Recently the Duke of Edinburgh’s International Award – Seychelles organised three bronze Adventurous Journey for participants from Plaisance, English River, Mont Fleuri and Anse Boileau secondary school Award Centres respectively. The first Adventurous Journey was held on September 21-22, 2021 and featured 21 participants from English River secondary school Award centre and they journeyed from the school compound, up Bel Air, Sans soucis and down Salazie trail ending where they started via La Misère road on the first day. Since they could not sleep over due to health restrictions, they cooked dinner together in their groups before returning home.

The second day saw them hiking from the English River school compound up Mont Signal and cross-country to finish at Beau Vallon beach via La Batie.

The second Adventurous Journey held on September 23-24, 2021 saw twelve young participants from Plaisance secondary school Award centre complete their two-day Journey. On the first day, their journey took them to Copolia, up Sans Soucis to Salazie trail, down La Misère road to finish where they started at the school compound. Similar to the first group, they had to prepare, cook and share their dinner before returning home. On their second day, they challenged themselves hiking from Anse Royale community centre, up Sweet Escotte road, Jardin du Roi, Dan Desert to finish at Bougainville.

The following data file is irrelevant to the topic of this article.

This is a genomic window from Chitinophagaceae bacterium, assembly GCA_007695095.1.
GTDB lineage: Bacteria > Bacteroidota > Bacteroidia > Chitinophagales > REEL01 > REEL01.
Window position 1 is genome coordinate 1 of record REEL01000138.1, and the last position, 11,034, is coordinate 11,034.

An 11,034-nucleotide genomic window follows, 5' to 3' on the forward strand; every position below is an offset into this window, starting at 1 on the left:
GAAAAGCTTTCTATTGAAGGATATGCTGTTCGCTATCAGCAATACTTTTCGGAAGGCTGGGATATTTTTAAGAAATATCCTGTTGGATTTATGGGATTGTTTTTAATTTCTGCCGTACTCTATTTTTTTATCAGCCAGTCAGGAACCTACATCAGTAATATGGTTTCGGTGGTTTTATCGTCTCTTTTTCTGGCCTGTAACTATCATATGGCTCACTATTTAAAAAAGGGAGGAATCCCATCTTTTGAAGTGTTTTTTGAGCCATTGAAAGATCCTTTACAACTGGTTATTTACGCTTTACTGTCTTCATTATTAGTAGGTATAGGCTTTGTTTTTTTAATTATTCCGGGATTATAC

The third Adventurous Journey was held on September 30 and October 1, 2021 and saw the participation of fourteen participants from Anse Boileau and Mont Fleuri Award centres respectively. On the first day, they discovered the Mont Fleuri, Belvedere, Kan Frichot, La Louise areas and back to Mont Fleuri school where they participated in preparing, cooking and sharing their dinner before going home. On the second day they travelled from Mont Fleuri up Foret Noire, Kan Tobourk, Bel Air, Curio Road, Waterloo to finish in town. They were ably accompanied by their respective Award Centre Award Leaders and Award secretariat staff who discharged the roles of Assessors and Supervisors. The activity was coordinated by Neil Waye-Hive and Shelly Lucas from the Award Office.

The induction training was held from September 27 to 29, 2021 at Grand Anse Praslin secondary Award Centre and featured 37 new participants who have recently been recruited into the Award Programme. The induction training was aimed at formally inducting the new participants into the Award programme and focused on the History, Philosophy, Fundamental and Operating Principles, Food and Cooking and Camp Craft. The sessions were conducted by Award Leaders from Praslin under the coordination of Nathasha Barra, Award officer for Praslin and La Digue.

In conclusion, the newly inducted participants in the programme on Praslin can now start their own programme whereas those on Mahé who have completed their Bronze Adventurous Journey will receive their Awards in ceremonies which will be organised at their respective Award centres.

The accompanying photos show some highlights of the Bronze Adventurous Journey and the induction training.